Related: 71 good interview questions to ask candidates (with types)

3 stages of an interview

Here's an overview of the three stages of a typical interview session:

1. Introduction

The introduction stage is when you first meet the candidate and develop some rapport before moving on to questions. This can involve introducing yourself by name and briefly explaining your position at the organisation. To develop rapport, you might ask them how the traffic was on the way to the interview, comment on the weather or other such matters. Part of this might be while you escort them to the interview room, during which you can give them some information about the organisation and the rooms or departments you pass on your way.

The introduction time depends on the duration of the overall interview. For an hour-long slot, you can leave up to 10 minutes, although it can be shorter if you feel it necessary. For an interview that's half an hour or less, a few minutes is sufficient. During this stage, you want to assess the candidate's communication skills, personality, confidence and professional attitude. You also want them to relax enough to give a genuine presentation of themselves. Once you've developed a little rapport and have settled into the interview room, you can proceed to the second stage.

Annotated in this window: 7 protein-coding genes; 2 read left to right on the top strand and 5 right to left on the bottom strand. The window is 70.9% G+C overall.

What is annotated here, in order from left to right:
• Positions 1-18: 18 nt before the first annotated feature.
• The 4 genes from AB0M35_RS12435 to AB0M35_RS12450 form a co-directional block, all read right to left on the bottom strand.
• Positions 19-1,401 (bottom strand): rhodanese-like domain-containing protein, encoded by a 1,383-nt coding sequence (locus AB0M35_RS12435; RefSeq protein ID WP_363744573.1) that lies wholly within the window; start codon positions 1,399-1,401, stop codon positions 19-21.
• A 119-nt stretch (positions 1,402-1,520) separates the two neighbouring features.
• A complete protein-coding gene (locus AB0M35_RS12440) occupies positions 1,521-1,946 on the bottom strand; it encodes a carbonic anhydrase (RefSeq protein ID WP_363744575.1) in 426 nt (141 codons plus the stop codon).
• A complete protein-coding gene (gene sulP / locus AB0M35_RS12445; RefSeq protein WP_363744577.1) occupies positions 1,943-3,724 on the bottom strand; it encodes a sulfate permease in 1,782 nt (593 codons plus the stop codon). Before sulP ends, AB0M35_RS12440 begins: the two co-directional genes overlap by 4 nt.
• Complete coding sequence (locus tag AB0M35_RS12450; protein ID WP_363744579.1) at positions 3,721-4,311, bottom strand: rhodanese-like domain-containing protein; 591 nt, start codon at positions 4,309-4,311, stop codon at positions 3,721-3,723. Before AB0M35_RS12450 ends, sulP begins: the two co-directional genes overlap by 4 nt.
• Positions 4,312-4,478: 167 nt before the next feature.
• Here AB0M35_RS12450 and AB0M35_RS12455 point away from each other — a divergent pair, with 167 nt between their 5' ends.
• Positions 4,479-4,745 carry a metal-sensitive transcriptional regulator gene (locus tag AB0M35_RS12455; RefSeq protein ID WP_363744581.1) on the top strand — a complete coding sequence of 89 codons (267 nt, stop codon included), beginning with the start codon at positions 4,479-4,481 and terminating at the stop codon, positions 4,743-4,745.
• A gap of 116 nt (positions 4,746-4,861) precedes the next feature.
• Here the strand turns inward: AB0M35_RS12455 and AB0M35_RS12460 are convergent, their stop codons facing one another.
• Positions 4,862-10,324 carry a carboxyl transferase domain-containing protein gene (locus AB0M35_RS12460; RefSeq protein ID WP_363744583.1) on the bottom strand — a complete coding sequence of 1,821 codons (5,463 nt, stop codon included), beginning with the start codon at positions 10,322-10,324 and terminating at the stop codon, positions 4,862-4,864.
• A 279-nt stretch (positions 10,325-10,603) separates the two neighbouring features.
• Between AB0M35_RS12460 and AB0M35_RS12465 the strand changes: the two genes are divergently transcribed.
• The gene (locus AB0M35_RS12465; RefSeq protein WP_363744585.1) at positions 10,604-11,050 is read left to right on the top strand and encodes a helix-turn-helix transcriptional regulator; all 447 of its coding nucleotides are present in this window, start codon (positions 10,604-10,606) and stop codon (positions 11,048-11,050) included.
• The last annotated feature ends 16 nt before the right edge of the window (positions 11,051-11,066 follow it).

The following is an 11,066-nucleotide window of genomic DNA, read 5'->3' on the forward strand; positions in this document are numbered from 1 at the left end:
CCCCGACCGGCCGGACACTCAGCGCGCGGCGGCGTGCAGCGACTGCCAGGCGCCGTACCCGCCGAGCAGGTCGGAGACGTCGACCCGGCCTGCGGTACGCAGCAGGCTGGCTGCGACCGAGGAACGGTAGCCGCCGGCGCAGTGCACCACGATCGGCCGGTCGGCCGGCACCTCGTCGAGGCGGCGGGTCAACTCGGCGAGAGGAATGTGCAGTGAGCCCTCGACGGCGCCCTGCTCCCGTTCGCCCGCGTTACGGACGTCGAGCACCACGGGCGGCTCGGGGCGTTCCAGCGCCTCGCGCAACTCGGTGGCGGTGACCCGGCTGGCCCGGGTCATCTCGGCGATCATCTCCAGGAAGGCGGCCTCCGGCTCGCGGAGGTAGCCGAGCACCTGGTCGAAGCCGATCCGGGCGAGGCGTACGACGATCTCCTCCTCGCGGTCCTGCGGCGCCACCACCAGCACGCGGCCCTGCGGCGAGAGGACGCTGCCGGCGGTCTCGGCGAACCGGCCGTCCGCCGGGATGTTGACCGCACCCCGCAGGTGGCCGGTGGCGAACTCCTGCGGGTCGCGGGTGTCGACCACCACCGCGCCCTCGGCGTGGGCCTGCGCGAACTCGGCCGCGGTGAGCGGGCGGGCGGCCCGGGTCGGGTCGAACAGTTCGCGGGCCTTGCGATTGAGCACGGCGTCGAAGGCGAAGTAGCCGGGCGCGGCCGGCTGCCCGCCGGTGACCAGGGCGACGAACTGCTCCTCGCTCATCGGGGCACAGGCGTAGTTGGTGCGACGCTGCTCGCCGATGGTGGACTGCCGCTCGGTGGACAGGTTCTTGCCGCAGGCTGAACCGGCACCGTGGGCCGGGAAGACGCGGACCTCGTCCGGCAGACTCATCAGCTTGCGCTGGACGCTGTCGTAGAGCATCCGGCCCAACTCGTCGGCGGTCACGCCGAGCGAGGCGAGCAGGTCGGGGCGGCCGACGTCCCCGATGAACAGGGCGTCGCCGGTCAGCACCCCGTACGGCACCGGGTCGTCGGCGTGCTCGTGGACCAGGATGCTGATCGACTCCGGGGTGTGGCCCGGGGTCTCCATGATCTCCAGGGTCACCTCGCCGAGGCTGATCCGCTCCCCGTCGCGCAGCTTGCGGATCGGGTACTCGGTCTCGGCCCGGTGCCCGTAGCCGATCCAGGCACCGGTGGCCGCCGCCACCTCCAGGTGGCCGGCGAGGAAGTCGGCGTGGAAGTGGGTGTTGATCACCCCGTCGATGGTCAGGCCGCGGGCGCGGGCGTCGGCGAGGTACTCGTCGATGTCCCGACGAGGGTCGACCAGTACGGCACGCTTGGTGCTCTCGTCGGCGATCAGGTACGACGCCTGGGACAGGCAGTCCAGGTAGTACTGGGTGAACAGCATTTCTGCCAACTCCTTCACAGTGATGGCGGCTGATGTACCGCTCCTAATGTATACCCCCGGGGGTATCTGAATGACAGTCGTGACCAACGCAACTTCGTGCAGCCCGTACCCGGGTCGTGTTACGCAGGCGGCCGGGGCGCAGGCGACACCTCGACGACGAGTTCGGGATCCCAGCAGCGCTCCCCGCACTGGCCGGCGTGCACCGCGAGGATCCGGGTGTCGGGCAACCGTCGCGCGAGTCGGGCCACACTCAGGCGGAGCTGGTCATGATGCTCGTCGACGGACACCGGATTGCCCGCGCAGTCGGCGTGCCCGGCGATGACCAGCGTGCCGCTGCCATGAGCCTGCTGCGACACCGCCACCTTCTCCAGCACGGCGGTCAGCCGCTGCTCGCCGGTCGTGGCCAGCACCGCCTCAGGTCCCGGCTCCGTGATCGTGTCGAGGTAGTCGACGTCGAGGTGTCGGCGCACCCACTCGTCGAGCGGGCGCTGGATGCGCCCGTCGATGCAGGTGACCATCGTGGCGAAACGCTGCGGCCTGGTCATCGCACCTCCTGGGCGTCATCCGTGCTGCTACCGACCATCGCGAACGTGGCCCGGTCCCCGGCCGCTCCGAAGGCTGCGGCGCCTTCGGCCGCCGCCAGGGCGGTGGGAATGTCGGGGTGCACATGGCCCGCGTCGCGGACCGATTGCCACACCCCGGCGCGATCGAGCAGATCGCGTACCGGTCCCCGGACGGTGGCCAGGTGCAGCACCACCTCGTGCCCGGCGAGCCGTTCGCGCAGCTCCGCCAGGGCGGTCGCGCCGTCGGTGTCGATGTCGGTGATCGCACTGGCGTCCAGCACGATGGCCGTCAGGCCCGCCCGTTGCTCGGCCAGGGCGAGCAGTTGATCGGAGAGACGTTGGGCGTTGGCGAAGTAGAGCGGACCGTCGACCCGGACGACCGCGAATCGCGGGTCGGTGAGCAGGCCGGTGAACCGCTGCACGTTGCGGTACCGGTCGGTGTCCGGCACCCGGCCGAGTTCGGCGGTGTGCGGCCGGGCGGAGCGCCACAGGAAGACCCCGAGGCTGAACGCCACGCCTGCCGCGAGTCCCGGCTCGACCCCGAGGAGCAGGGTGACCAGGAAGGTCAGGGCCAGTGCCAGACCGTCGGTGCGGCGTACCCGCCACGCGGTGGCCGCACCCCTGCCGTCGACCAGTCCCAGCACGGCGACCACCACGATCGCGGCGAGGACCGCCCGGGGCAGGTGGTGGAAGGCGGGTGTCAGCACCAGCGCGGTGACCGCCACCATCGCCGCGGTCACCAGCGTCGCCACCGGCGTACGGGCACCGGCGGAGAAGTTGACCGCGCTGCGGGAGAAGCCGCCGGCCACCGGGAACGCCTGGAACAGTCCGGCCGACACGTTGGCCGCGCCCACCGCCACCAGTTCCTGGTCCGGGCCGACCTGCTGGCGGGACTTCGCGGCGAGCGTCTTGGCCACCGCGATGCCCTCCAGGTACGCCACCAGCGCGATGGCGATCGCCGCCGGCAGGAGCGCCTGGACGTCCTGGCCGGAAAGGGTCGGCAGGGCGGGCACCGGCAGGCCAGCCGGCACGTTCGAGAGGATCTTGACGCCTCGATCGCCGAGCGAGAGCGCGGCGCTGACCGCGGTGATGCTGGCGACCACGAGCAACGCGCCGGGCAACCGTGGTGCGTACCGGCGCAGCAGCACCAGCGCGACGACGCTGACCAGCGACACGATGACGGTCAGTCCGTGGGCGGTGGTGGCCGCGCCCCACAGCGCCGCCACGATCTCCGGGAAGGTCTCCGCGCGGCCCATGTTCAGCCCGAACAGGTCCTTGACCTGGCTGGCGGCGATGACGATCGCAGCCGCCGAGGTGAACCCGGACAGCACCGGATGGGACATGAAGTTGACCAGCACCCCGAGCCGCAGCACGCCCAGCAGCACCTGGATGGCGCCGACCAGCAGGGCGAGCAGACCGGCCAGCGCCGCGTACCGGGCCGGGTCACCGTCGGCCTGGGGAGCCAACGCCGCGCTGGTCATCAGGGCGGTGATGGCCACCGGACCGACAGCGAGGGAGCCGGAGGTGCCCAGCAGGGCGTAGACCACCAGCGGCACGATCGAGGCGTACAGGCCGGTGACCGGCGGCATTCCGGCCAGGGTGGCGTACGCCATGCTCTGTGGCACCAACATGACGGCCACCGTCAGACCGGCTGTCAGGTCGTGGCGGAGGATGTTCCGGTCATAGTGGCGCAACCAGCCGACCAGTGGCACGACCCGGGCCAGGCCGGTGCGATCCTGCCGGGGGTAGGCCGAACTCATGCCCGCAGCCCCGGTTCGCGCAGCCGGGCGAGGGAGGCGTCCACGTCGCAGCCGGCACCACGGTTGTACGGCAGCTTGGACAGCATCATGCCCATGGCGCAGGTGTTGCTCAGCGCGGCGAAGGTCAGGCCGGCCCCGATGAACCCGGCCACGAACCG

Related: How to conduct an interview (with tips and advice)

2. Questions and answers